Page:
"Human Survival" Series
Since the age of 12 I have been deeply concerned about the survival of the human species. I see that we live in an inter-woven tapestry of global connectivity, on which the survival of the human species depends. For several years, my work (in several media but especially tire rubber) has dealt with the vulnerability of human survival due to the imbalances in our current lifestyle - and is a call to rethink and change our way of life while we still can.
Our survival is vulnerable by virtue of the way in which humanity presently receives it's survival needs (food, clothing, shelter, communication and health) — dependent on increasingly complicated technology, and on the environmentally imbalanced and damaging stream of constant transportation, fuel consumption, commensurate pollution, and vulnerability to fuel shortages and ultimately to the end of fossil fuel resources. We need a new ideology and sustainable lifestyle to replace the consumer mythology, one that reflects our awareness that we are part of rather than separate from the world we live in, and that our activities directly impact our own ecosystem and our own future.
I am fascinated by the visual language of forms and textures, and the contrasts between those of nature and those made by mankind. The difference between the natural-made and the man-made haunts my concerns for the future of our species. I see we have collectively wandered from knowing our proper place within the natural world to a false perception that we are somehow above it all. We sorely need to restore an appropriate human relationship to the rest of the natural world, of which we are a part. Can our interdependence and cultural ideology be reassembled in a more sustainable fashion?
Why Tire Rubber?
Tire fragments are an ideal metaphor for our times and for the tension between human forces and the natural forces within which we operate. These fragments show engineered textures made by our human ingenuity and also the shredded and ripped textures created when the natural forces of heat, friction, centrifugal force and vapor pressure ultimately overpower our human technological creations. Which powers are greater here?
While gathering rubber by the roadside, the violence of the highways is palpable with the rush of sound and wind blasts from passing trucks and traffic. This experience evokes the metaphorical violence our consumer culture imposes against the natural world, showing a sense of personal vulnerability and pending danger, an unsettling feeling, unwelcome to humans or other creatures.
Like the vehicles which abandon torn tire fragments alongside the highways, our materialist consuming and transportation-dependent society leaves behind a vast array of detritus and pollution, by-products of our ways (i.e. CO2 emissions, contaminated groundwater, etc.) — evidence so common that we often don't even see what we have used up, what we leave behind, nor the implications of our lifestyle. Living this way is damaging to our environment, and is like dumping trash in our own bedrooms.
"Inside Form" Series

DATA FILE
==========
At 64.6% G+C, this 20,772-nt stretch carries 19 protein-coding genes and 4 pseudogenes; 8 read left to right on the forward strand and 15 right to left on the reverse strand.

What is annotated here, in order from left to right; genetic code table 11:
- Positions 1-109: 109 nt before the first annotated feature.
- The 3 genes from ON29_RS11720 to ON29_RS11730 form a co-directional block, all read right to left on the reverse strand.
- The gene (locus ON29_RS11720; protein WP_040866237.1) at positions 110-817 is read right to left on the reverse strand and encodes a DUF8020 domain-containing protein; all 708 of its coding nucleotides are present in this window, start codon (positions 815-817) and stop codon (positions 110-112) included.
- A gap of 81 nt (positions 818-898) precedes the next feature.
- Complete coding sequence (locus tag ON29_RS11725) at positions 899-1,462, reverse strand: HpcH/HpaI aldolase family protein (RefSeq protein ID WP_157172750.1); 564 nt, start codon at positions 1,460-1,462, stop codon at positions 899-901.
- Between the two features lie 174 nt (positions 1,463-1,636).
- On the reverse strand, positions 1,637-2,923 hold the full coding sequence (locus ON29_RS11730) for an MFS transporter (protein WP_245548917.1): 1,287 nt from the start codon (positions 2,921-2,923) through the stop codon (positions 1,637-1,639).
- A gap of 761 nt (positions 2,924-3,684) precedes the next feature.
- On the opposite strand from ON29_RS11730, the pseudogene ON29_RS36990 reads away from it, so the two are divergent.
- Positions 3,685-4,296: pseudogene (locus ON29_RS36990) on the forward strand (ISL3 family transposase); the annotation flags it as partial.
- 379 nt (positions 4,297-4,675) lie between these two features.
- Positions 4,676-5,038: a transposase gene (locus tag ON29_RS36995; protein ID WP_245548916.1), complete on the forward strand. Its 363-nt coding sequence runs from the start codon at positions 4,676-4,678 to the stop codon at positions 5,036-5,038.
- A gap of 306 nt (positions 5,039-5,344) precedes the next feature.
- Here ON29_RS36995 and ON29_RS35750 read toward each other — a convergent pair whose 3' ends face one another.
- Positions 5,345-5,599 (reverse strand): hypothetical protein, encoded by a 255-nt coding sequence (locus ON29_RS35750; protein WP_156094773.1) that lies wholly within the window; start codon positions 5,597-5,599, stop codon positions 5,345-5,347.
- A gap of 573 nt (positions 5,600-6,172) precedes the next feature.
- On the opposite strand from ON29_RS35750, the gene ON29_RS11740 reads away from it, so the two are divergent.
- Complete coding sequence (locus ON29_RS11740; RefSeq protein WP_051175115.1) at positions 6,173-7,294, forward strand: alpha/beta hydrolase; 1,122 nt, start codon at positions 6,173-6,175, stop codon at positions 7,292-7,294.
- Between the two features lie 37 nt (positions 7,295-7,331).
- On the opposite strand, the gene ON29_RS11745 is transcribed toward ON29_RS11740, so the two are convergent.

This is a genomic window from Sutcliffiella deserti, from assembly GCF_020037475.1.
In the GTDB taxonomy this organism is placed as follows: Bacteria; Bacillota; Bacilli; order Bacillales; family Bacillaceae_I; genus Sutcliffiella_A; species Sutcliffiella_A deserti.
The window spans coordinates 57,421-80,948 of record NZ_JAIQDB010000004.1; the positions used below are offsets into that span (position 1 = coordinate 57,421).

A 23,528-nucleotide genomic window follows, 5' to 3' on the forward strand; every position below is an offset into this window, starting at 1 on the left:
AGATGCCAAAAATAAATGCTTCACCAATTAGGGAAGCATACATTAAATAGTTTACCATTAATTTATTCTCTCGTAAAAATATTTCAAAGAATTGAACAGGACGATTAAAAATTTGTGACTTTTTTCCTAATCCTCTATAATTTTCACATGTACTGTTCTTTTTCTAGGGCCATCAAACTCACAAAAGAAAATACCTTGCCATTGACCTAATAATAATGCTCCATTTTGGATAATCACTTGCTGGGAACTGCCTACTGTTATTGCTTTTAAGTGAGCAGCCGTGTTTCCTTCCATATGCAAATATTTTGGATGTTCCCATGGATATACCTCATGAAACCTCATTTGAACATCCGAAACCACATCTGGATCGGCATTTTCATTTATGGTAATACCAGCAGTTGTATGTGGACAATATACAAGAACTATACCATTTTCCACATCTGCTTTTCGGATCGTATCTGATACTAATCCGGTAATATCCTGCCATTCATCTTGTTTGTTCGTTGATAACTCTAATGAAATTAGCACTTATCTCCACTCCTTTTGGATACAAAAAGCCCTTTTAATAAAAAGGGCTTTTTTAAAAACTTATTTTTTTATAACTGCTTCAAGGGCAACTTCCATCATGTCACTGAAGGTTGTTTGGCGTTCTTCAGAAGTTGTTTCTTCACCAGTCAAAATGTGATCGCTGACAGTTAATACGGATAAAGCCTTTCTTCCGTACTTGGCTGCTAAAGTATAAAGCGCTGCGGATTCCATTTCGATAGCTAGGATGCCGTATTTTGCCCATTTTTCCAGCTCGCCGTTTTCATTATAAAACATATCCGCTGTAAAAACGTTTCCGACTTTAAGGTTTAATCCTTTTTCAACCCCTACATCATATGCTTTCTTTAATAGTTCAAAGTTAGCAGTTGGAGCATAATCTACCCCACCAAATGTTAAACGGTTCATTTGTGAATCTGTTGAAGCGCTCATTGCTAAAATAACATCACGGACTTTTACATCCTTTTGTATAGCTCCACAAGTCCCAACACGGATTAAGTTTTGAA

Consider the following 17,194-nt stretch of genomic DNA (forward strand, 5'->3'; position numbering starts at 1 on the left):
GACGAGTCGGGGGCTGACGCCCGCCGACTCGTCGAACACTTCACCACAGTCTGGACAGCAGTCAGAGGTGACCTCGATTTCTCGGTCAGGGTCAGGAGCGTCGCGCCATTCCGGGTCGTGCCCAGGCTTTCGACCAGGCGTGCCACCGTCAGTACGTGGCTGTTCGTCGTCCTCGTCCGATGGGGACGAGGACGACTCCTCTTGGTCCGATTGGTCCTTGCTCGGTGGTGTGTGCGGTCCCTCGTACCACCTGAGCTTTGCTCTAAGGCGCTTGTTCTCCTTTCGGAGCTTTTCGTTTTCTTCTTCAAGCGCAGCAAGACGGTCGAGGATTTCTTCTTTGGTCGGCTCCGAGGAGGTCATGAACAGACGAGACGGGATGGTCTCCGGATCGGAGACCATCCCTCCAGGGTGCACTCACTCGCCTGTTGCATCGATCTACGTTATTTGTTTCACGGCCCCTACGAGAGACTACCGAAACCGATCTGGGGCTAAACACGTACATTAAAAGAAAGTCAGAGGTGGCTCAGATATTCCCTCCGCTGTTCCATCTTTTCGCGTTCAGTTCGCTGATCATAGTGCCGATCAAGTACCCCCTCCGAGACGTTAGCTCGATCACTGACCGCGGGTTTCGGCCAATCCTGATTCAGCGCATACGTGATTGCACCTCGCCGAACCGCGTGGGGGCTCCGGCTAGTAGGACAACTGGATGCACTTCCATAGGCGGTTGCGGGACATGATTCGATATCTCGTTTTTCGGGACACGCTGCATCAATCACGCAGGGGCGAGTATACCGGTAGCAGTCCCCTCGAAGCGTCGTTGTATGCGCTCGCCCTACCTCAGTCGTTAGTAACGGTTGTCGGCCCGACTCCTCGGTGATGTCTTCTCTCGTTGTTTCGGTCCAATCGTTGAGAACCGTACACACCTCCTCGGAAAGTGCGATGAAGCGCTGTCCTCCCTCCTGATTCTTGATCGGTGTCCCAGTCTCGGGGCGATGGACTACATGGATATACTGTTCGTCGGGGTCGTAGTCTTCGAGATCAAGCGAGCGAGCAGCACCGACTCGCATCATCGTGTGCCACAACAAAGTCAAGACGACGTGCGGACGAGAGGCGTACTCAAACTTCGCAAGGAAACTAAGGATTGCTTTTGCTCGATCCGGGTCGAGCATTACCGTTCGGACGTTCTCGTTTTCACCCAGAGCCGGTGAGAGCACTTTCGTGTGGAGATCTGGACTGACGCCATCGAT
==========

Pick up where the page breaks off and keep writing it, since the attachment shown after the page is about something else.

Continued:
This body of work is about my faith and hope in the animate space within all living things, embodying that invisible and enigmatic life force - and the sacred importance of that particular form for holding that living essence, protecting it and carrying it forward into the next generation or species. I am fascinated by the constant evolution of forms across geologic time, always in the process of change — some running their course and going extinct and others newly created to keep this forward passage of life in continual motion.
Using the language of simple geometric shapes, these tall pieces are an attempt to reach a level of human existence apart from the typical distinctions of gender, culture, economic system, politics, gesture and emotion. The forms were conceived almost as fragments or slices that remain after the removal and paring away of outer layers. What is common to all of humanity once outer layers are removed and an inner core revealed?
The botanical term "pericarp" is a beautiful metaphor for the role played in evolution by humans (and by all life forms), and applies to all the works of this series, but particularly to works including Between, Link, Pericarp, Trace and Continuation: A pericarp is a disposable form (or "seed vessel") that protects the seed of the next generation — being neither the parent nor the next life form itself, but guarding the seed in its journey to germination, and being eventually discarded like all used-up life forms.
I view each life form (particularly that of humanity) in this way. In the course of geologic time, I believe we are individually and collectively disposable forms, yet imbued with the sacredness of life. We are all part of a lineage of continuity, a linkage to other life forms and to all life across all time — past into the future. It is in this context that I reflect on the fate and future extinction of the human form, face our role as accelerant to evolutionary processes, and attempt to make peace with what troubles me about the human impact on the planet. It is strangely calming to contemplate how life will continue to dwell within various evolving forms long into the future, with or without humans on the planet.